In Saudi Arabia, religious police patrol the streets, looking for what they see as violations of Islamic law — the mingling of unrelated men and women, for example, or shops remaining open during prayer time. Formally known as the Commission to Promote Virtue and Prevent Vice, the religious police once enjoyed wide public support, but now are coming under harsh criticism — from Saudis themselves.
To see what Saudis are saying about the religious police, known around here as the Hey'a, all you have to do is load up a few videos on YouTube. In one video, a Hey'a member harasses a woman in a mall for leaving her face uncovered. The woman fights back.
Another one shows a group of women ululating at the Hey'a — and eventually running them out of a mall.
The videos are often narrated by angry citizens, saying things like "We'll show you by showing the world your bad deeds." The videos are just one part of the public outcry against the Hey'a these days. Newspapers routinely run critical news and opinion pieces. And it seems like every Saudi you talk to has a story.
"I was going out to Starbucks with one of my friends," tells a recent graduate who didn't want to give her name. "He's a doctor. And we were discussing something — it's a campaign that we wanted to do for the university. So it was very official."
Later that day she was confronted by the Hey'a for meeting with a member of the opposite sex.
"And then suddenly this guy — the Hey'a — he came and he knocked near the door," she says. "He said, 'How can you do this, this is not allowed,' and he started shouting." The officer took her to the Hey'a office.
At the office, she was interrogated about her meeting with the doctor and accused of lying.
They told her "He touched your breast. You showed him your body," the graduate says. "We were in public," she protested.
They asked if she was a virgin, then told her they were going to check.
"You know, I felt very humiliated," the student says. "I didn't do anything wrong, and now he's treating me like I'm a whore or something. I really felt very bad."
The woman was detained for several hours then forced to sign a document admitting her guilt. Her friend the doctor spent two days in jail.
A Growing Backlash
The Hey'a was formally established decades ago by the founder of the modern Saudi state, King Abdul Aziz al-Saud, who joined with conservative religious leaders to unite the tribes of the Arabian Peninsula. Now the government employs thousands of Hey'a members in offices around the country.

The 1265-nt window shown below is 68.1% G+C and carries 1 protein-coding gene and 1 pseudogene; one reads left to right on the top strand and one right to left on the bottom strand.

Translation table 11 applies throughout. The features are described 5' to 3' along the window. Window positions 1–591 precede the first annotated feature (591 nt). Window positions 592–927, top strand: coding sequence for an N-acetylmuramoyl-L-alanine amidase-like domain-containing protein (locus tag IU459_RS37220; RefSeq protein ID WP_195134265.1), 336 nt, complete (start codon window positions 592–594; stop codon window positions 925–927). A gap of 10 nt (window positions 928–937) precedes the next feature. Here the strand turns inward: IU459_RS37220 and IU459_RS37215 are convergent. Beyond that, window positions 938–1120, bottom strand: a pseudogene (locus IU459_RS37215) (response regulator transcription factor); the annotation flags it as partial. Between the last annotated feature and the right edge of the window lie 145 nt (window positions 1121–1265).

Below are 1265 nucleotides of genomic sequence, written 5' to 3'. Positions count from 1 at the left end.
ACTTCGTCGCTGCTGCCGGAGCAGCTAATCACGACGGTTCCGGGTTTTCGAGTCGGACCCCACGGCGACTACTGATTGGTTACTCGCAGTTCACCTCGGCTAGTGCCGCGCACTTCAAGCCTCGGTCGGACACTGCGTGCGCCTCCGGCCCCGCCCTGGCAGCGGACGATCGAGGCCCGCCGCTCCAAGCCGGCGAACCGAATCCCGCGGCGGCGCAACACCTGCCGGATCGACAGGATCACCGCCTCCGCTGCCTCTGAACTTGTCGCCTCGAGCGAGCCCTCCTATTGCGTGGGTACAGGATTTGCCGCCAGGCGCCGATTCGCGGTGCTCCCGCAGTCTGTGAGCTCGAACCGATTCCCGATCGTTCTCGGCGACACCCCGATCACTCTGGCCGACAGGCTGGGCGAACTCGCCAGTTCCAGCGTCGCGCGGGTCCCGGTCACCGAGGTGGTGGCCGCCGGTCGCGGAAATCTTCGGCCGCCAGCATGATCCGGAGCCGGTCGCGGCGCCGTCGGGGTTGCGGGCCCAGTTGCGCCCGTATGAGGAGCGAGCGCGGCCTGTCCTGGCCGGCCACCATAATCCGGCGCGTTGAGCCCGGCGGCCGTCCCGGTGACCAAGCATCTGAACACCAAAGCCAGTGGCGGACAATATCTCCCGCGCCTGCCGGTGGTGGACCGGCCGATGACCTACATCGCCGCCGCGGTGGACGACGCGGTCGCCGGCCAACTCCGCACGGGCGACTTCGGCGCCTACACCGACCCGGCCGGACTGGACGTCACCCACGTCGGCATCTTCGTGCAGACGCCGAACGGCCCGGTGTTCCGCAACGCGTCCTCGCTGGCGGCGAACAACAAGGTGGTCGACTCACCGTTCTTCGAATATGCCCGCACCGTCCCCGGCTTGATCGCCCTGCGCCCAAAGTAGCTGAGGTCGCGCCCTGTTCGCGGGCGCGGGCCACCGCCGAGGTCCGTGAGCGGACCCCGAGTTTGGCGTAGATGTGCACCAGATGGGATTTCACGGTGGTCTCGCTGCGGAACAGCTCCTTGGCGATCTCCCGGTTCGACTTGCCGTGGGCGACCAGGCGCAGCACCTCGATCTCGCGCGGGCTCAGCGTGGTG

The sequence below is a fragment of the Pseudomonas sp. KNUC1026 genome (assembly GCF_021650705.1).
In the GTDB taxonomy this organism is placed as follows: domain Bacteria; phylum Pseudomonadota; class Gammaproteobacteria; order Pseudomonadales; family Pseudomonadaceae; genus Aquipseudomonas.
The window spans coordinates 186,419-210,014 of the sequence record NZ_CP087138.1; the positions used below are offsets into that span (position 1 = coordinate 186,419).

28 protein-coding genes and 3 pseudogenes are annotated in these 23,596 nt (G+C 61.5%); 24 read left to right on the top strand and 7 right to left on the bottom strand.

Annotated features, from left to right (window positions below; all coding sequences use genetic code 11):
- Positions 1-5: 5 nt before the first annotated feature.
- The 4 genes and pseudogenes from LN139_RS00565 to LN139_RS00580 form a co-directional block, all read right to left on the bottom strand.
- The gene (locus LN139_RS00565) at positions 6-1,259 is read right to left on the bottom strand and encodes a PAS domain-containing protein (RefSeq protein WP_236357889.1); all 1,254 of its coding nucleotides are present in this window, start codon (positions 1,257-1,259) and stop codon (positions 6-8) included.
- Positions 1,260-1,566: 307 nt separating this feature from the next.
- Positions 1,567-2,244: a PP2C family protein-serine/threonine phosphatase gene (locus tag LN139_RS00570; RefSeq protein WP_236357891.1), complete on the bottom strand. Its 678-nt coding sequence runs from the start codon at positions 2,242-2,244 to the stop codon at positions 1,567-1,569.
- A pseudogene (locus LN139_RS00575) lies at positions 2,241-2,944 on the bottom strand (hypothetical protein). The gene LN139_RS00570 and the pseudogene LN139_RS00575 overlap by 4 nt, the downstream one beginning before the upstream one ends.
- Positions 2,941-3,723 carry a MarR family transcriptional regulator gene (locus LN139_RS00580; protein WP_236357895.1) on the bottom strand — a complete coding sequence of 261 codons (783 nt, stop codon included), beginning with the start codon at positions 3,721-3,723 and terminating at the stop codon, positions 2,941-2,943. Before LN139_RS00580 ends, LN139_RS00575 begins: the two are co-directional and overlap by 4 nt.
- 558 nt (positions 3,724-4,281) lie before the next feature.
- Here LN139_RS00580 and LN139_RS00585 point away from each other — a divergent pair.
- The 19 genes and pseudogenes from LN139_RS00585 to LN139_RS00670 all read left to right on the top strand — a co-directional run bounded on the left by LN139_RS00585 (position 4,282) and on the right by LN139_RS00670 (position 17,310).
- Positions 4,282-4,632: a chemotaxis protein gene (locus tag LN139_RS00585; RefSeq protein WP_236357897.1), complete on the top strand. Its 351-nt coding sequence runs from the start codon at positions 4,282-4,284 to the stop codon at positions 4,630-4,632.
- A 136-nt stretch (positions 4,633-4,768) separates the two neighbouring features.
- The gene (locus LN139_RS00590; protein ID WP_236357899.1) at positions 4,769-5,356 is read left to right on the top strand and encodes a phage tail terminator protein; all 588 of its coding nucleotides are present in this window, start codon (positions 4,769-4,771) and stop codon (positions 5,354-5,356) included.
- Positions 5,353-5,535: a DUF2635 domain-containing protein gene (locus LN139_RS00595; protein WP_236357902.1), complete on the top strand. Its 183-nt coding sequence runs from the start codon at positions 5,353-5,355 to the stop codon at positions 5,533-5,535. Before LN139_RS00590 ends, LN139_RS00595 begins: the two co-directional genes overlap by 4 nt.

In many regions, they're supported by the public. Some Saudi citizens consider it their duty to call the Hey'a to report violations. Saudis first ventured to criticize the Hey'a in 2002, when several members refused to allow girls to leave a burning school because they weren't properly covered. Fourteen girls died. In 2005, Hey'a members beat to death an alleged drug dealer in his home.
Journalist Iman al Qahtani says criticism intensified after the incident. "For the first time in Saudi history, people started to sue al Hey'a in courts."
The problem, Qahtani says, is that the courts — another bastion of the religious establishment in Saudi Arabia — were on the side of the Hey'a. "They win all the cases," he says.
That might change. Saudi King Abdullah recently sacked both the head of the Hey'a and the head of the country's powerful judiciary. Analysts say that sends a clear message both institutions need to reform.
New Hey'a chief Abdul Aziz al-Humain recently told Al Arabiya network the new commission will be "close to the heart of every citizen." Still, a change in leadership doesn't necessarily mean a change in mentality. The most recent cases involve confiscating a woman's laptop and not giving it back, and halting the performance of a play because it contained music.
Newspaper editor Jamal Khashoggi says the Hey'a does have a place in Saudi society, but it should be reactive, not proactive.
"If a young boy is harassing a girl in a mall, they should go after him," Khashoggi says. "I don't mind what they do with prostitution rings, to alcohol distributors. Just like with the Moral Majority in America, or independent brigades who are active to clean the streets in New York and Chicago — Guardian Angels, and stuff like that."
Even before the recent firing of the Hey'a chief, the commission was working to improve its image with training sessions and outreach programs. Some Saudis say the recent wave of criticism has put the Hey'a on better behavior. Others say it's made them worse.